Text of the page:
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About cheya

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    Please don't drink the Kool Aid

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  1. Mysticism and activating your pineal gland. Really interesting interview, Dispenza shedding more light on his approach.
  2. PS: So far, neither in the book, nor in the description of the meditation have I seen anything related to retention or semen turning into CSF. Thankfully. LOL And if it's a cult, it's not an MCO cult. It's a self-induced drug cult. Most fun thing this Niwan junkie's seen in quite awhile.
  3. I just got the book, so can't answer any questions, lol. I have read recently from another source on CSF, that the CSF goes down, but is then reabsorbed in the blood stream. But CS therapists have said it goes up and down with the CS rhythm. (Actually, I realize both can be true.) I'm particularly interested in the breathing and encouraging the CSF to go (press) up, pressurizing the pineal crystals to do interesting things. Anybody who gets actual sensations of pressure build up in their head trying to do this probably shouldn't. Years of taiji ruler and a circulation practice keep energy flows open and nothing builds up in my head. So far, anyway. Time will tell. I'll post here if it gets interesting.
  4. Jambon, never in million years would I have come across this fascinating book, much less bought it, if you had not posted this. Thank you! It just arrived today, and I can already tell I'm going to be exploring some amazing territory that is clearly connected to my previous Niwan explorations and the energy circulations I've been doing for years. (If I hadn't already been experiencing some of this stuff, I would think the man was just plain bonkers, lol) I hope you're experimenting with the breathing methods and spinal mechanics Dispenza describes and that you will report back on your experiences.
  5. Ping Shuai Qigong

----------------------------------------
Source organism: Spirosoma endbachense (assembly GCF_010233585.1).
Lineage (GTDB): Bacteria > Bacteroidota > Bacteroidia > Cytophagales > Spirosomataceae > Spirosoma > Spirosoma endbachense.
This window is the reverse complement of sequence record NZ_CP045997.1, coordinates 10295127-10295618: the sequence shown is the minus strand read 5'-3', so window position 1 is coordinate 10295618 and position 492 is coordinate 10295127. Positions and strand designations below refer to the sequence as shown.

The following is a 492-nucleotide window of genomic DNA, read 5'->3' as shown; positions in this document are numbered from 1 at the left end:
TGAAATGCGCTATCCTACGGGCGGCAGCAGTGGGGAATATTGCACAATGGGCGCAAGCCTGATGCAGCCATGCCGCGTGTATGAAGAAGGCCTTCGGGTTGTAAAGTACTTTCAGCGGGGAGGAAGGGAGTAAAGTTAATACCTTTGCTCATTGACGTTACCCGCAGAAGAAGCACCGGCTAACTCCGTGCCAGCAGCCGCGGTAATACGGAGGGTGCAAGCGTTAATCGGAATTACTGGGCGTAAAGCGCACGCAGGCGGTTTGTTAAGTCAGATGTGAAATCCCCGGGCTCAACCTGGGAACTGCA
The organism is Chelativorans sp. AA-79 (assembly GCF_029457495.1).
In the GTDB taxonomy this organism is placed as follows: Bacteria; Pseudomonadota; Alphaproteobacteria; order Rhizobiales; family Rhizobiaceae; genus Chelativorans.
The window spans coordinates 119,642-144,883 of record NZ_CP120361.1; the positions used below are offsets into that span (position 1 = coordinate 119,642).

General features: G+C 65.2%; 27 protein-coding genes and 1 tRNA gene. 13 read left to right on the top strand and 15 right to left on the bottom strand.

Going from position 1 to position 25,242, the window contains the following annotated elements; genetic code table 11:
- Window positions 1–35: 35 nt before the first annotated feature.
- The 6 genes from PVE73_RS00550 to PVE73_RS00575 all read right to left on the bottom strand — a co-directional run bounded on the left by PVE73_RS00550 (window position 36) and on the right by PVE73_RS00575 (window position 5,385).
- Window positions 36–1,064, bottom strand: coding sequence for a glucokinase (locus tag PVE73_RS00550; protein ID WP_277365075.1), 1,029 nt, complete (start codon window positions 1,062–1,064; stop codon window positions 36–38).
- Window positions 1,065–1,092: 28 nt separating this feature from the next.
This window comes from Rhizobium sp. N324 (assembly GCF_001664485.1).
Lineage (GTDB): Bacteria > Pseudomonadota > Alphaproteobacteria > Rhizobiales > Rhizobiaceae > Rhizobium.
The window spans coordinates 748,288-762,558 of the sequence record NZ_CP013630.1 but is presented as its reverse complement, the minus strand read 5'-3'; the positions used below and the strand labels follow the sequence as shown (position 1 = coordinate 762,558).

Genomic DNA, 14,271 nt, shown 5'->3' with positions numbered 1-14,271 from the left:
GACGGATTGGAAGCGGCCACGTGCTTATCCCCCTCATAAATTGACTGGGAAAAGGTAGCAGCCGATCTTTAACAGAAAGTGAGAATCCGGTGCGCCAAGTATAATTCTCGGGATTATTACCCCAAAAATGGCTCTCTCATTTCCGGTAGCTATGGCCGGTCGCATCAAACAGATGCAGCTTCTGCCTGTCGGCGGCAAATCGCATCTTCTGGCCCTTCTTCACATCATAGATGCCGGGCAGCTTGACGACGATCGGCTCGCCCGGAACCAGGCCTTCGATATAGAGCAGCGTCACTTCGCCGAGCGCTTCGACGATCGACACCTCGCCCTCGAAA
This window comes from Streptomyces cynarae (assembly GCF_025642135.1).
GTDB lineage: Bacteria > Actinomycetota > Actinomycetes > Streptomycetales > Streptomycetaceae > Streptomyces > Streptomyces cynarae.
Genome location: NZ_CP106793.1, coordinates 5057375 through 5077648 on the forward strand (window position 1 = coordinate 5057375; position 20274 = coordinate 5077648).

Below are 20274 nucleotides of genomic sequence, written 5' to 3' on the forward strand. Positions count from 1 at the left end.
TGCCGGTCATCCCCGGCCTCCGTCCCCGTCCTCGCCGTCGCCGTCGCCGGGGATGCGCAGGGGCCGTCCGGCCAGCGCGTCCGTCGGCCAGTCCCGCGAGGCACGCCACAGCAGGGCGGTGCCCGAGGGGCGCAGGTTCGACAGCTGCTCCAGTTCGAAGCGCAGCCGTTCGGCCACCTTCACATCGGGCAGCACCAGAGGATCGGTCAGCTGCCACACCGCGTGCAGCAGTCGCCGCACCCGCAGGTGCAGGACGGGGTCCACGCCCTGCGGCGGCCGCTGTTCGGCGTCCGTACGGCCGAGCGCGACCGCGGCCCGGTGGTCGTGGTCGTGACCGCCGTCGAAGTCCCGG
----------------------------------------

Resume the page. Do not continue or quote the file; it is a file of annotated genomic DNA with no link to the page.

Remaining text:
Yes, when your arms come down, you rock back on your heels and your toes rise. In addition to the lymphatic push, moving the ankles activates a couple of the extraordinary channels, which is also really good energetically. I think I learned his practice slower than I do it now, but I base the speed on where I feel the chi flow, too fast or too slow, I tend to lose it. I was doing short practices a few times a day, but find a couple longer practices (100-300 reps) are doing a lot more for me now. The short practices weren't getting the breathing going much, and doing it longer creates a stronger, more global effect.
  6. Ping Shuai Qigong

    This is a great little book, both as a review of the five versions presented, and as reminder/motivation to actually DO it, lol. I'd already been doing a little arm swinging as an antidote to too much computer sitting, but not nearly enough to make a big difference. The book has encouraged me to do it more often, longer, and properly (according to Jahnke anyway) One thing that stands out. I learned the exercise before I learned much about the lymphatic system, and now understand the many levers into the system this exercise provides. Swinging the arms loosens and stimulates the lymphatic dumping mechanism behind the collar bones, where the lymphatic fluid rejoins the blood stream enroute to the liver for detox and elimination of toxins. Modern life and aging have most of us tight and relatively immobile in this area, and arm swinging loosens it up quickly. The deeper breathing from doing many repetitions (100-300?) activates the large lymphatic duct at the bottom of the diaphragm, which is one of two major pumping mechanisms for the lymphatic system. Lifting the heels and toes activates the calf muscles, which are the other major pumping mechanism for the lymphatics. Doubling down on this exercise is providing noticeable changes in blood circulation as well. I strongly recommend it!
  7. Ping Shuai Qigong

    Decades back, swing arms was the first qigong exercise where I started to feel the energy circulation. It was so subtle! I couldn't really tell, but something seemed to be happening, and it was the only exercise I wanted to do for awhile. Forty five minutes of swing arms. Nobody wanted to practice with me, LOL. I think I learned it from Roger Jahnke, and I think he was the one who told us that, in parks in China, you would see some of the old practitioners, hardly making any movement at all, but benefitting greatly from the circulation they'd established over the years doing this simple movement. I ordered the book. Thanks Dainin!
  8. Let me first comment how beautiful and intelligent you are @cheya ..... ! LOLOL @Apech Even after all these years, you still can make me laugh more than any other DaoBum... actually probably more than all the rest of the DaoBums combined! A good belly laugh is so precious these days. Grats
  9. Our comments about others often — if not usually — describe ourselves much more closely than those we mean to target.
  10. Chyawanprash

    @Miroku Curious which brand you got that was "more bitter than sweet." Sounds like a version I'd like!
  11. Chyawanprash

    Sugar free, but sweetened with sorbitol and sucralose. Nah. I'll take mine with honey. Just can't go crazy with it, lol
  12. The TM rabbit hole

    @escott A totally fascinating video. Thank you! I mean Self-Induction! I'd love to learn that.
  13. Your opinion about reiki?

    This was really helpful to watch. Thank you!